The KLF’s success gave Cauty and Drummond the means and a field to run riot in. Following his madly-creative gut rather than calculating head, Jimmy relished being caught in the tsunami of new musical possibilities opened up by samplers while finding the volcanic Drummond the perfect foil for upending the UK music biz with extreme strategies, leaving a colossal footprint after baling out at their peak.
   
It was not fake, or a scam. If so, the pair would have been milking their catalogue years ago. 2012 finds Jimmy comfortable as underground artist, working with Clerkenwell’s L-13 Gallery. “I’m still considered outside with the art stuff,” he says. “I mean, I’m not showing at the Tate or anything. I like to call it underground; you could call it just unsuccessful, but underground’s better!”
   
“A guy called Steve runs L-13 as a gallery,” he continues, “but he’s an artist as well. It’s just a handful of artists and I’ve been with them for seven years or something, so I only ever do shows through them. If I do a show somewhere else it’s normally arranged through the L-13. It’s great because Steve will just sort out all that crap which I can’t be bothered to sort out.”


   
Speaking twenty years after KLF Communications deleted its catalogue, Jimmy reflects wryly, maybe a little proudly, about The KLF’s brief flamethrower reign, which they wilfully abdicated.
   
“We did it at the height of the whole thing. I think if we’d carried on another month there would have been a massive backlash against us. The press loved us and we couldn’t put a foot wrong, but those things don’t last. They would have gone, ‘Hang on a minute…Nah, don’t like this any more, you lot are idiots’. We managed to get out without having that happen to us as well, which is quite good. Getting away with it...”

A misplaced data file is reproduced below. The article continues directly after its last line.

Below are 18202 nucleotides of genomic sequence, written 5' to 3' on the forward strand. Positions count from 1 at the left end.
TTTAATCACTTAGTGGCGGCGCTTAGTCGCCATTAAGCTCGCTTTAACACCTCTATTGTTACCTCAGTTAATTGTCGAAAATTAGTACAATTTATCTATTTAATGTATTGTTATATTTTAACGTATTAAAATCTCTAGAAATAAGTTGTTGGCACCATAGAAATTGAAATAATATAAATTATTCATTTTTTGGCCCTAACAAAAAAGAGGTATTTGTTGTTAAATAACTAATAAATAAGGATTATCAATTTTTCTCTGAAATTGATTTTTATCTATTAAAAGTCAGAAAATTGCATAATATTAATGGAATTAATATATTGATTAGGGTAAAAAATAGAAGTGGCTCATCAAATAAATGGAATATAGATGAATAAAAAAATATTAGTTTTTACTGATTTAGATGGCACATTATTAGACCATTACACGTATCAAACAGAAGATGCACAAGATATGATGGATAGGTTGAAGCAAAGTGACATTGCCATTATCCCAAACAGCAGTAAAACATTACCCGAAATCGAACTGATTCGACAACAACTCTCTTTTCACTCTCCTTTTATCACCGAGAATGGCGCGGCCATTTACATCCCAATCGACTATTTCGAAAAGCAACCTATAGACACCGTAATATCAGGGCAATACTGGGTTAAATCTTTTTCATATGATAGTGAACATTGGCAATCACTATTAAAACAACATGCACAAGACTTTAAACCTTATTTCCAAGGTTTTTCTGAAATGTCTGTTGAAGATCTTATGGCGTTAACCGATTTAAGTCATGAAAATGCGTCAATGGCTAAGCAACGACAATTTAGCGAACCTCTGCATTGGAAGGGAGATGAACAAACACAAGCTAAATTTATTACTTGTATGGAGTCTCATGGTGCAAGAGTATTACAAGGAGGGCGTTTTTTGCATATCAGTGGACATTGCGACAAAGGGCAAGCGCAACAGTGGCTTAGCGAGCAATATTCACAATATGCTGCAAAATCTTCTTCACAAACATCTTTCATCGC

In an age where the only way that Internet-besieged record companies can make money is with deluxe boxset reissues and bands reforming to rake in any reward themselves, The KLF have unsurprisingly been bombarded with offers over the years. “We do get a lot of people coming up to us, going, ‘How much do you want for the catalogue then? Do a gig and we’ll give you a million quid’. But we’re definitely not gonna do it. I know everybody says that and, in the end, cave in, but I really can’t see it. There doesn’t seem any point. We’ve got a longer term plan. I still do bits and pieces with Bill. There’s still business to do even after all this time. There’s things that have to be dealt with. It’s minimal, but there’s definitely no plan to put anything out.”
   
“All the people that are into us are going to be dying off soon,” he laughs. “The value of the catalogue is really going down all the time, plus the fact that there is no music business really. People keep saying, ‘You’re so broke now, you should put your catalogue out.’ But even if we did we wouldn’t actually make any money out of it. We’d probably lose money by putting it out.”    
   
Nostalgia running riot.
   
“That’s just people in the music business being silly really. They’re idiots; they just want to re-release the stuff and it’d be just horribly embarrassing. Most of it is really dated. There’s only one track we did and that’s the Tammy Wynette that’s really stood the test of time and that still gets played on Radio Two. The rest of it is of that era and it doesn’t work outside that era too well. I don’t like it.”